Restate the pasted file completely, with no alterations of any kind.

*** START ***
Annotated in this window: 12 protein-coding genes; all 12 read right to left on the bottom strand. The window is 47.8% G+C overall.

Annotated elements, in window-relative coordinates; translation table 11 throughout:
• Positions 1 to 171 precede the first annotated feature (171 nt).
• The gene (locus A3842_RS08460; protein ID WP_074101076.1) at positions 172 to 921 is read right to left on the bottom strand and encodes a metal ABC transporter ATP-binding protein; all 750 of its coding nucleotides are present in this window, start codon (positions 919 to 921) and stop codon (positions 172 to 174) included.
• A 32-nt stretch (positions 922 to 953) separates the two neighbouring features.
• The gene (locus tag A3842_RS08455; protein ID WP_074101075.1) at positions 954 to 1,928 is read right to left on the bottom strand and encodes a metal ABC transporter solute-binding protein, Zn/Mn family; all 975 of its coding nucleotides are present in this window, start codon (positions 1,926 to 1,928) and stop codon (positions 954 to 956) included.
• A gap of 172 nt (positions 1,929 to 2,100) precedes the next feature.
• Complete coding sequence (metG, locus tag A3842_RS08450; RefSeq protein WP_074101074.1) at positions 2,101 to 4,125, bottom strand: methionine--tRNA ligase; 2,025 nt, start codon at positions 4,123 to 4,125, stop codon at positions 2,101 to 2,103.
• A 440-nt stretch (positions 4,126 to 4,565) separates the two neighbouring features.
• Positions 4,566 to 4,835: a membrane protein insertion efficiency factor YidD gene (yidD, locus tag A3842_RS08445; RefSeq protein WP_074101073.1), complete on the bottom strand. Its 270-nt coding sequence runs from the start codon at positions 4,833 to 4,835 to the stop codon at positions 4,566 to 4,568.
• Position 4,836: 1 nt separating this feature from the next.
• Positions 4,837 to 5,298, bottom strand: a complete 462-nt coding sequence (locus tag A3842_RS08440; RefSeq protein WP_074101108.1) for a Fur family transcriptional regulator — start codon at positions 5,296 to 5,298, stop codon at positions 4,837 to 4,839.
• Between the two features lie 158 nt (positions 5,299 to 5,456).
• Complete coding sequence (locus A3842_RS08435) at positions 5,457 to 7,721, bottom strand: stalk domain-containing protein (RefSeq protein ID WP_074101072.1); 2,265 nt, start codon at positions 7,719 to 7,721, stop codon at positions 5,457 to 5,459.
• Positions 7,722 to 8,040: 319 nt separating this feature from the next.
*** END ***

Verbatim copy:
Annotated in this window: 12 protein-coding genes; all 12 read right to left on the bottom strand. The window is 47.8% G+C overall.

Annotated elements, in window-relative coordinates; translation table 11 throughout:
• Positions 1 to 171 precede the first annotated feature (171 nt).
• The gene (locus A3842_RS08460; protein ID WP_074101076.1) at positions 172 to 921 is read right to left on the bottom strand and encodes a metal ABC transporter ATP-binding protein; all 750 of its coding nucleotides are present in this window, start codon (positions 919 to 921) and stop codon (positions 172 to 174) included.
• A 32-nt stretch (positions 922 to 953) separates the two neighbouring features.
• The gene (locus tag A3842_RS08455; protein ID WP_074101075.1) at positions 954 to 1,928 is read right to left on the bottom strand and encodes a metal ABC transporter solute-binding protein, Zn/Mn family; all 975 of its coding nucleotides are present in this window, start codon (positions 1,926 to 1,928) and stop codon (positions 954 to 956) included.
• A gap of 172 nt (positions 1,929 to 2,100) precedes the next feature.
• Complete coding sequence (metG, locus tag A3842_RS08450; RefSeq protein WP_074101074.1) at positions 2,101 to 4,125, bottom strand: methionine--tRNA ligase; 2,025 nt, start codon at positions 4,123 to 4,125, stop codon at positions 2,101 to 2,103.
• A 440-nt stretch (positions 4,126 to 4,565) separates the two neighbouring features.
• Positions 4,566 to 4,835: a membrane protein insertion efficiency factor YidD gene (yidD, locus tag A3842_RS08445; RefSeq protein WP_074101073.1), complete on the bottom strand. Its 270-nt coding sequence runs from the start codon at positions 4,833 to 4,835 to the stop codon at positions 4,566 to 4,568.
• Position 4,836: 1 nt separating this feature from the next.
• Positions 4,837 to 5,298, bottom strand: a complete 462-nt coding sequence (locus tag A3842_RS08440; RefSeq protein WP_074101108.1) for a Fur family transcriptional regulator — start codon at positions 5,296 to 5,298, stop codon at positions 4,837 to 4,839.
• Between the two features lie 158 nt (positions 5,299 to 5,456).
• Complete coding sequence (locus A3842_RS08435) at positions 5,457 to 7,721, bottom strand: stalk domain-containing protein (RefSeq protein ID WP_074101072.1); 2,265 nt, start codon at positions 7,719 to 7,721, stop codon at positions 5,457 to 5,459.
• Positions 7,722 to 8,040: 319 nt separating this feature from the next.